Last night -- 10:25pm: I go to bed with the intention of spending some quiet time with my husband. As I reach the hallway landing, Kyle races out of his room, wearing that confused and upset look that marks the face of a child suddenly roused from sleep. At first I mistook the countenance for one of chagrin for being caught out of bed, so I said, "It's okay honey," and then I noticed the urgency as he paused to address me, and I said, "Go -- go," directing him to the bathroom.
As he reached the bathroom, he left evidence of the problem on the tiled floor. I followed him in.
"I threw up," he said on the verge of tears. "It got on Blankie. Can you wash her?"
At this point my heart broke along with his. I encouraged him to wash his face and hands while I went to his room to survey the damage. I cleaned up and got his bed ready.
He got into bed, and I gave him a towel to hug in Blankie's absence. I also placed a bucket beside his bed and instructed him of its purpose (Kyle has an overactive gag reflex, but this is his first bout of dealing with this type of throwing up). Then I got in bed and read and waited.
Thirty minutes later, and again twenty minutes after that, I met him in the bathroom. One time he had carried the bucket along for his short walk to the bathroom.
This morning he still is dealing with the bug, but from the other end. I'm hoping that my thorough handwashing and frequent wiping down of all surfaces with antibacterial wipes will prevent further infestation.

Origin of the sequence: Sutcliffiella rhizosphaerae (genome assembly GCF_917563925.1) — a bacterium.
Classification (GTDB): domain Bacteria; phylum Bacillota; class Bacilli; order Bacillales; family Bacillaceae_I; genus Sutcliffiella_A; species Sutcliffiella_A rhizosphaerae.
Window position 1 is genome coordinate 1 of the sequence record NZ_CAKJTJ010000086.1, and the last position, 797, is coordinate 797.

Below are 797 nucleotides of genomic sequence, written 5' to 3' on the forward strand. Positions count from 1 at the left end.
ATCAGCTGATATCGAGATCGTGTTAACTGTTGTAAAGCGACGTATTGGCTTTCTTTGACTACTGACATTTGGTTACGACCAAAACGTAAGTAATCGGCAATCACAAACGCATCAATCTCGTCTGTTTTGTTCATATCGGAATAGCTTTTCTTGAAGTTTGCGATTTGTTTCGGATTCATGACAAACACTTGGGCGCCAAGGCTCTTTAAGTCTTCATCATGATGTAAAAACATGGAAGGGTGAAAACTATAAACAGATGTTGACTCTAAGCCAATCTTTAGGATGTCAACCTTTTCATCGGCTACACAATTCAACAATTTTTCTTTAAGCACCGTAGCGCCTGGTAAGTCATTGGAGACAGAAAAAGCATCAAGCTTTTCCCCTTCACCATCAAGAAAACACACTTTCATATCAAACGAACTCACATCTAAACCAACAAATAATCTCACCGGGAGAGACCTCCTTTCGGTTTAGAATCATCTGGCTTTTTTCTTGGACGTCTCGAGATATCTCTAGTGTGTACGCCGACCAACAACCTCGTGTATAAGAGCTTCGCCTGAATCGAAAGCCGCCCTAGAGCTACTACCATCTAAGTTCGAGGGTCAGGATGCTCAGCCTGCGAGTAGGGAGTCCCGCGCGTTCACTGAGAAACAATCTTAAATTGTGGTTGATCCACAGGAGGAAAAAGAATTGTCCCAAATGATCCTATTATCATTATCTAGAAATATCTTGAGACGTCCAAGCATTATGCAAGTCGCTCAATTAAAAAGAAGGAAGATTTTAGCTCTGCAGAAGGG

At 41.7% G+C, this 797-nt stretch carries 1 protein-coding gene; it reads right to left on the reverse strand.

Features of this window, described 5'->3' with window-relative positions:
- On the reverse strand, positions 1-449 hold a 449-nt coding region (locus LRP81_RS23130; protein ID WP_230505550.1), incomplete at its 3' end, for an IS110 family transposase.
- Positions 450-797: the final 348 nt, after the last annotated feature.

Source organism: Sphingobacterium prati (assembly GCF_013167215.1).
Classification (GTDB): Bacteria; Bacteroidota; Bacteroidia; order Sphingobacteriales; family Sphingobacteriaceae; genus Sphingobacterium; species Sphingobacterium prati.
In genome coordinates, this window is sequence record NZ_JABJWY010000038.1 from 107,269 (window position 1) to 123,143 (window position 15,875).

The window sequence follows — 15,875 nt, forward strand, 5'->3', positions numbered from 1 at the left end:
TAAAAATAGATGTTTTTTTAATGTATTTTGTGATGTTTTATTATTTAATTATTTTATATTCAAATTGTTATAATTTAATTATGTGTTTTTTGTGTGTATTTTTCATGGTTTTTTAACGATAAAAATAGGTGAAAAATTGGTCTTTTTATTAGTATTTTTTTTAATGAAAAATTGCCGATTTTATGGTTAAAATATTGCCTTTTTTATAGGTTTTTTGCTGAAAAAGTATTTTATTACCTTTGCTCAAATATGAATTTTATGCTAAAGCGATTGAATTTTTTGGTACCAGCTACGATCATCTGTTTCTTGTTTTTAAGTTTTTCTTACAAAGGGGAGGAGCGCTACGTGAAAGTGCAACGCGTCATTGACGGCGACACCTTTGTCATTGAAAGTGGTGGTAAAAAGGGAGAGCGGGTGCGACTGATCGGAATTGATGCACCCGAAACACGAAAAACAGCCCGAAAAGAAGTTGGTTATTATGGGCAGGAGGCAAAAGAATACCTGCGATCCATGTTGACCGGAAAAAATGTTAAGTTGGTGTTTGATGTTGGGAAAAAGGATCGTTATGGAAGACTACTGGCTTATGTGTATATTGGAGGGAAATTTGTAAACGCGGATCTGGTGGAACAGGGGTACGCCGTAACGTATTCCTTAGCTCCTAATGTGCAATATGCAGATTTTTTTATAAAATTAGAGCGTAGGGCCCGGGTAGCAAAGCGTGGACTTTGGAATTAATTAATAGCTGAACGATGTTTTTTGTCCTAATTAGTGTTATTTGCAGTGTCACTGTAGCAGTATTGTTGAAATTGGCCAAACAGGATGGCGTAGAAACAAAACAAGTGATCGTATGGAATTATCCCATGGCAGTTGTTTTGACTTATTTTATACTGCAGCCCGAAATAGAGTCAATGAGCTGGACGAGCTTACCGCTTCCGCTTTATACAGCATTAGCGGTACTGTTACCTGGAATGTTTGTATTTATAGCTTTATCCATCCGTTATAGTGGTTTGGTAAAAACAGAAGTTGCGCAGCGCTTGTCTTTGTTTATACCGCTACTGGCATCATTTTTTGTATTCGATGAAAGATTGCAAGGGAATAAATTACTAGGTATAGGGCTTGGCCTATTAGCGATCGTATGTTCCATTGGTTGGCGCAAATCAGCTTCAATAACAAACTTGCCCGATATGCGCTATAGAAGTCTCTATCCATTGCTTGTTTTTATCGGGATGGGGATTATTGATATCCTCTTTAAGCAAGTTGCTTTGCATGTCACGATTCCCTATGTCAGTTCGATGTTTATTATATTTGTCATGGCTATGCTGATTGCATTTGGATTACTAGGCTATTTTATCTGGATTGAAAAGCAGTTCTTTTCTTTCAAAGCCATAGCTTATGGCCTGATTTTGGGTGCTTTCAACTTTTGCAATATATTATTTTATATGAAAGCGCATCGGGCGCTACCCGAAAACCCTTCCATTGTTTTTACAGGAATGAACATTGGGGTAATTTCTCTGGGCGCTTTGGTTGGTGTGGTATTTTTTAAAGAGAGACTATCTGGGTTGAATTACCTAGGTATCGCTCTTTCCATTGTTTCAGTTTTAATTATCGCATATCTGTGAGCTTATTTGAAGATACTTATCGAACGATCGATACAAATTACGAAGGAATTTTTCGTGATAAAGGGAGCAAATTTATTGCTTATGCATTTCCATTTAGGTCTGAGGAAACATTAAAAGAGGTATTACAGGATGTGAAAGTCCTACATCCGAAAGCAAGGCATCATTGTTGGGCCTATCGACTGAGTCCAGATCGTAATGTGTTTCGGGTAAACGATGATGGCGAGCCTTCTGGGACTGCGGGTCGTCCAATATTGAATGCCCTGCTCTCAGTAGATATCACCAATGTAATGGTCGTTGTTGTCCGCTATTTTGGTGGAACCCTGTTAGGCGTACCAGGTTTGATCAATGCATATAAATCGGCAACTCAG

I've had recent flashes of realization that he is growing up as I've observed his increasing maturity, and this little illness has clarified it. He used the bucket (and due to evidence I found this morning, it appears that he used the bucket once on his own in the night). He didn't fuss too much as he waited patiently in the middle of the night for me to ready his bed. He (begrudgingly) let a towel stand in for Blankie, although she was the first thing he asked for when he woke up.
When a mom goes to bed, we never know for what we'll be called into duty in the night or when we awake. It could be sickness, a forgotten homework assignment that is remembered that morning before school, or perhaps our role will simply be that of drill sergeant, inspiring the troops to get moving to tackle whatever the day holds. Sometimes we bring good news, and sometimes we have to share bad news, like this morning when I had to explain to Kyle that we wouldn't be able to go to the mall today, as we had planned.
But it's all in a day's work -- a twenty-four hour day's work.